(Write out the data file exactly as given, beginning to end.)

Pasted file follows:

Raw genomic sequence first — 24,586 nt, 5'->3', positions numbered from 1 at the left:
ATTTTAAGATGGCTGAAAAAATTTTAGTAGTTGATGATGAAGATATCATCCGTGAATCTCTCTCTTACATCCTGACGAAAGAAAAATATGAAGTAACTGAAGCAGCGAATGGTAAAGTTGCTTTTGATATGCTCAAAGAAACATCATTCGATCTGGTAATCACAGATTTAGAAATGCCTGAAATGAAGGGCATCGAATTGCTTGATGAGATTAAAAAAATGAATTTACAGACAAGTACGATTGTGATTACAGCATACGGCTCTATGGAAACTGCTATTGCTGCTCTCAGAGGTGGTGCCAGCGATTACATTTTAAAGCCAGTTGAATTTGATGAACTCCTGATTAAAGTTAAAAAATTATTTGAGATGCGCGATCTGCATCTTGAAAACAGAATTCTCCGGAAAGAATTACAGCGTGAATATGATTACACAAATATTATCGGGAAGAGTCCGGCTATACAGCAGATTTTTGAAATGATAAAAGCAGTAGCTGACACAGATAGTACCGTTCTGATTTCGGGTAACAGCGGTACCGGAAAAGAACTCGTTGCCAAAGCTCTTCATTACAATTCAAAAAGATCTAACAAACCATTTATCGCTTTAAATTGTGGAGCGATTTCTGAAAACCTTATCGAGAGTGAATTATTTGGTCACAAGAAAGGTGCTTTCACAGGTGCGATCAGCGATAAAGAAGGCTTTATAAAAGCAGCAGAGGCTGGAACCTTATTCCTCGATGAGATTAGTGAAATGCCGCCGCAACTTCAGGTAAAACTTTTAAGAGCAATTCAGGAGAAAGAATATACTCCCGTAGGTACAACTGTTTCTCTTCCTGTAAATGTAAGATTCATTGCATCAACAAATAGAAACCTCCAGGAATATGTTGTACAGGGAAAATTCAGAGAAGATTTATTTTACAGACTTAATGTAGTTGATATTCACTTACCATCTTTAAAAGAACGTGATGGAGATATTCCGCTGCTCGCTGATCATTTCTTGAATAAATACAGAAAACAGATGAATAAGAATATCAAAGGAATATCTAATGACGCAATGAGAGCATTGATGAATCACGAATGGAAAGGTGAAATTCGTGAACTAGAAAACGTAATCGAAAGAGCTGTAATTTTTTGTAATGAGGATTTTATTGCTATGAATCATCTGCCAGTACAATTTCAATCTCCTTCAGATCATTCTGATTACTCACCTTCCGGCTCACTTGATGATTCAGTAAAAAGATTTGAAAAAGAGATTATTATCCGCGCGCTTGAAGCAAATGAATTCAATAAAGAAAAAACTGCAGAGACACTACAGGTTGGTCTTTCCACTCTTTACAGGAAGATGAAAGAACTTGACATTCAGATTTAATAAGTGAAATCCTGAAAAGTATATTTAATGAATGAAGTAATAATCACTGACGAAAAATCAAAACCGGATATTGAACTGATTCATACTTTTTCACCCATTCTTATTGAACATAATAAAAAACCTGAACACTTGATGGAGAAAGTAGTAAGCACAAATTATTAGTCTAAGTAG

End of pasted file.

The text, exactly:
Raw genomic sequence first — 24,586 nt, 5'->3', positions numbered from 1 at the left:
ATTTTAAGATGGCTGAAAAAATTTTAGTAGTTGATGATGAAGATATCATCCGTGAATCTCTCTCTTACATCCTGACGAAAGAAAAATATGAAGTAACTGAAGCAGCGAATGGTAAAGTTGCTTTTGATATGCTCAAAGAAACATCATTCGATCTGGTAATCACAGATTTAGAAATGCCTGAAATGAAGGGCATCGAATTGCTTGATGAGATTAAAAAAATGAATTTACAGACAAGTACGATTGTGATTACAGCATACGGCTCTATGGAAACTGCTATTGCTGCTCTCAGAGGTGGTGCCAGCGATTACATTTTAAAGCCAGTTGAATTTGATGAACTCCTGATTAAAGTTAAAAAATTATTTGAGATGCGCGATCTGCATCTTGAAAACAGAATTCTCCGGAAAGAATTACAGCGTGAATATGATTACACAAATATTATCGGGAAGAGTCCGGCTATACAGCAGATTTTTGAAATGATAAAAGCAGTAGCTGACACAGATAGTACCGTTCTGATTTCGGGTAACAGCGGTACCGGAAAAGAACTCGTTGCCAAAGCTCTTCATTACAATTCAAAAAGATCTAACAAACCATTTATCGCTTTAAATTGTGGAGCGATTTCTGAAAACCTTATCGAGAGTGAATTATTTGGTCACAAGAAAGGTGCTTTCACAGGTGCGATCAGCGATAAAGAAGGCTTTATAAAAGCAGCAGAGGCTGGAACCTTATTCCTCGATGAGATTAGTGAAATGCCGCCGCAACTTCAGGTAAAACTTTTAAGAGCAATTCAGGAGAAAGAATATACTCCCGTAGGTACAACTGTTTCTCTTCCTGTAAATGTAAGATTCATTGCATCAACAAATAGAAACCTCCAGGAATATGTTGTACAGGGAAAATTCAGAGAAGATTTATTTTACAGACTTAATGTAGTTGATATTCACTTACCATCTTTAAAAGAACGTGATGGAGATATTCCGCTGCTCGCTGATCATTTCTTGAATAAATACAGAAAACAGATGAATAAGAATATCAAAGGAATATCTAATGACGCAATGAGAGCATTGATGAATCACGAATGGAAAGGTGAAATTCGTGAACTAGAAAACGTAATCGAAAGAGCTGTAATTTTTTGTAATGAGGATTTTATTGCTATGAATCATCTGCCAGTACAATTTCAATCTCCTTCAGATCATTCTGATTACTCACCTTCCGGCTCACTTGATGATTCAGTAAAAAGATTTGAAAAAGAGATTATTATCCGCGCGCTTGAAGCAAATGAATTCAATAAAGAAAAAACTGCAGAGACACTACAGGTTGGTCTTTCCACTCTTTACAGGAAGATGAAAGAACTTGACATTCAGATTTAATAAGTGAAATCCTGAAAAGTATATTTAATGAATGAAGTAATAATCACTGACGAAAAATCAAAACCGGATATTGAACTGATTCATACTTTTTCACCCATTCTTATTGAACATAATAAAAAACCTGAACACTTGATGGAGAAAGTAGTAAGCACAAATTATTAGTCTAAGTAG